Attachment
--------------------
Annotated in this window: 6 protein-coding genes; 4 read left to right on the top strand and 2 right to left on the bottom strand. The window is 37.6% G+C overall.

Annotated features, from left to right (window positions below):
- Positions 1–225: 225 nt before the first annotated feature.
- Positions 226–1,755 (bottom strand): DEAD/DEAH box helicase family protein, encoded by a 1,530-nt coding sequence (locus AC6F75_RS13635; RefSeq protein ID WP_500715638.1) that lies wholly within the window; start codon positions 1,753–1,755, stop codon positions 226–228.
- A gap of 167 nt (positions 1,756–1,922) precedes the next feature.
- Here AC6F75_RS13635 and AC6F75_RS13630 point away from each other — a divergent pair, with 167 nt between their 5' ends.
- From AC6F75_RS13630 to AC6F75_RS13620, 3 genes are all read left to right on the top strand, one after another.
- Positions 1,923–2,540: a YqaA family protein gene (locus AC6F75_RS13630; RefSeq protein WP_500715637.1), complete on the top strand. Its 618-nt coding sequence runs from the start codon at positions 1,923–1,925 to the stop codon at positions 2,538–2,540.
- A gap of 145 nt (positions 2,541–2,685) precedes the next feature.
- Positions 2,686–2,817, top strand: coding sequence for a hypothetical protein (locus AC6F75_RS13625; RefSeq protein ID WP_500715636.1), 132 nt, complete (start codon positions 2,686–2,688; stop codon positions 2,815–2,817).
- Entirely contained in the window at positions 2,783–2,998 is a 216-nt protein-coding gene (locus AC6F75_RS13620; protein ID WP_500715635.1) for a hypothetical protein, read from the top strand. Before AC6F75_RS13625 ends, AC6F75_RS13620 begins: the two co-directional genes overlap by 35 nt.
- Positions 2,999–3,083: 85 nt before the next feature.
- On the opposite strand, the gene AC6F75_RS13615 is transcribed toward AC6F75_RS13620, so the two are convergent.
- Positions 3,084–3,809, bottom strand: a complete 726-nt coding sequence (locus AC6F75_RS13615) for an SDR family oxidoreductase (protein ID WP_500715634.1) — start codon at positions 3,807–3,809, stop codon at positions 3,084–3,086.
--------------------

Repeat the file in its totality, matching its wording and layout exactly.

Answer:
Annotated in this window: 6 protein-coding genes; 4 read left to right on the top strand and 2 right to left on the bottom strand. The window is 37.6% G+C overall.

Annotated features, from left to right (window positions below):
- Positions 1–225: 225 nt before the first annotated feature.
- Positions 226–1,755 (bottom strand): DEAD/DEAH box helicase family protein, encoded by a 1,530-nt coding sequence (locus AC6F75_RS13635; RefSeq protein ID WP_500715638.1) that lies wholly within the window; start codon positions 1,753–1,755, stop codon positions 226–228.
- A gap of 167 nt (positions 1,756–1,922) precedes the next feature.
- Here AC6F75_RS13635 and AC6F75_RS13630 point away from each other — a divergent pair, with 167 nt between their 5' ends.
- From AC6F75_RS13630 to AC6F75_RS13620, 3 genes are all read left to right on the top strand, one after another.
- Positions 1,923–2,540: a YqaA family protein gene (locus AC6F75_RS13630; RefSeq protein WP_500715637.1), complete on the top strand. Its 618-nt coding sequence runs from the start codon at positions 1,923–1,925 to the stop codon at positions 2,538–2,540.
- A gap of 145 nt (positions 2,541–2,685) precedes the next feature.
- Positions 2,686–2,817, top strand: coding sequence for a hypothetical protein (locus AC6F75_RS13625; RefSeq protein ID WP_500715636.1), 132 nt, complete (start codon positions 2,686–2,688; stop codon positions 2,815–2,817).
- Entirely contained in the window at positions 2,783–2,998 is a 216-nt protein-coding gene (locus AC6F75_RS13620; protein ID WP_500715635.1) for a hypothetical protein, read from the top strand. Before AC6F75_RS13625 ends, AC6F75_RS13620 begins: the two co-directional genes overlap by 35 nt.
- Positions 2,999–3,083: 85 nt before the next feature.
- On the opposite strand, the gene AC6F75_RS13615 is transcribed toward AC6F75_RS13620, so the two are convergent.
- Positions 3,084–3,809, bottom strand: a complete 726-nt coding sequence (locus AC6F75_RS13615) for an SDR family oxidoreductase (protein ID WP_500715634.1) — start codon at positions 3,807–3,809, stop codon at positions 3,084–3,086.